Microsoft's TypeScript 4.0 programming language arrives: It's a big milestone

TypeScript 4.0 is the culmination of Microsoft's work of the past two years based on feedback from developers.

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Microsoft has released TypeScript 4.0, the latest iteration on its hugely popular programming language for building large JavaScript web applications. 

The 4.0 release is technically a major milestone with a host of new features. However, according to TypeScript's creator, Anders Hejlsberg, a technical fellow at Microsoft, it's just the culmination of work his team has been focusing on since TypeScript 3.0 was released two years ago. 

"It's funny. We were joking that 4.0, well, it just so happens to be what comes after 3.9 and literally if you look at our release history… yes we hit round numbers every 10 releases and we hit 3.0 about two years ago," Hejlsberg told ZDNet. 

"But of course in a sense a good way to look at it is as what's happened in those two years since 3.0." 

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Hejlsberg says there are several main themes driving changes in TypeScript, including the experience with editors like Microsoft's Visual Studio Code editor, better error messages and better refactoring. 

"We've worked a lot on performance, scalability, because people are starting to build really large projects in TypeScript and they still want this super-snappy performance on a project with hundreds of thousands of lines of code in it – and that's not an easy problem to solve."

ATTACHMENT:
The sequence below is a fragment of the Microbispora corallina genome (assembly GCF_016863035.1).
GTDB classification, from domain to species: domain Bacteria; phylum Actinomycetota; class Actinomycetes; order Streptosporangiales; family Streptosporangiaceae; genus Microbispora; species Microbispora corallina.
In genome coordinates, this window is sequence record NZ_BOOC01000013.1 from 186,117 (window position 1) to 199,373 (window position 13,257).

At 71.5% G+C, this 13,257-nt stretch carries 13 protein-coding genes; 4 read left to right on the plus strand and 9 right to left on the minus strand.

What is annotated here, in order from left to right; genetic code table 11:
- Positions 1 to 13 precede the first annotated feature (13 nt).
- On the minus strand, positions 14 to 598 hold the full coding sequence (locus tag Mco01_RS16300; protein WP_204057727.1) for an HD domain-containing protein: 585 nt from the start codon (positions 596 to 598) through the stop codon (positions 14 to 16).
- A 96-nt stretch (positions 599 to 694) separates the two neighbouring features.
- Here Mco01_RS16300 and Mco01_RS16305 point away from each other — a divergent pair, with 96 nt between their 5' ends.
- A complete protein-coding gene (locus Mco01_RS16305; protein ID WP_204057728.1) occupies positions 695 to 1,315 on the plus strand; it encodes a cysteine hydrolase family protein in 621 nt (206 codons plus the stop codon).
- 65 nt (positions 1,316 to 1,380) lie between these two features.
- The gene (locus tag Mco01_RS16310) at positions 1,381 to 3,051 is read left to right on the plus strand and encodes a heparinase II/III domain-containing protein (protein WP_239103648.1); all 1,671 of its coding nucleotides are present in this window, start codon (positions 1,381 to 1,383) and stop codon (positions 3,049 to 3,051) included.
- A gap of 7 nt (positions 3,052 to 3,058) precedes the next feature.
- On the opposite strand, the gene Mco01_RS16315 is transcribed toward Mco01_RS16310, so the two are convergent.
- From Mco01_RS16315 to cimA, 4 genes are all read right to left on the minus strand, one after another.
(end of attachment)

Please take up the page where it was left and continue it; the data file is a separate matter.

Microsoft released TypeScript in 2012 and the language – a superset of JavaScript – has, as of July, become a top-10 programming language among developers, according to analyst firm RedMonk. 

RedMonk analyst Stephen O'Grady reckons TypeScript's popularity is sustainable and was "no fluke" given the ubiquity of JavaScript and its optional type safety.   

Microsoft boasts that on npm, the popular JavaScript package manager, TypeScript for the first time cracked 50 million monthly downloads this July.   

One of the performance improvements in TypeScript 4.0 addresses slow startup times on bigger projects. 

Daniel Rosenwasser of the TypeScript team explains that the culprit is usually a process called 'project loading', where multiple dependencies are resolving. So the team has been working on a partial editing mode at startup.  

"The core idea is that editors can run a lightweight partial server that only looks at the current files that the editor has open," he notes. "This has always been an option for editors, but TypeScript 4.0 expands the functionality on that server to some semantic operations – as opposed to just syntactic operations, which was previously the case."

While this limits the information available, it's enough for basic code completion and other quick information when an editor is first opened up.  

According to Rosenwasser, he's seen machines take up to a minute before TypeScript is responsive on a file in VS Code but the new mode in TypeScript 4.0 cuts the time to responsiveness down to a few seconds.  

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Among the many other improvements in TypeScript 4.0 are smarter auto-imports to help when auto-imports doesn't work as expected and harms developer productivity. One stumbling block was that auto-imports sometimes would work on packages that were written in TypeScript.

"TypeScript 4.0 now does a little extra work in editor scenarios to include a limited number of packages you've listed in your package.json's dependencies field," notes Rosenwasser. 

"The information from these packages is only used to improve auto-imports, and doesn't change anything else like type-checking. This helps alleviate the cost of walking through your node_modules directories while still fixing one of the most common problems we've heard for new projects."

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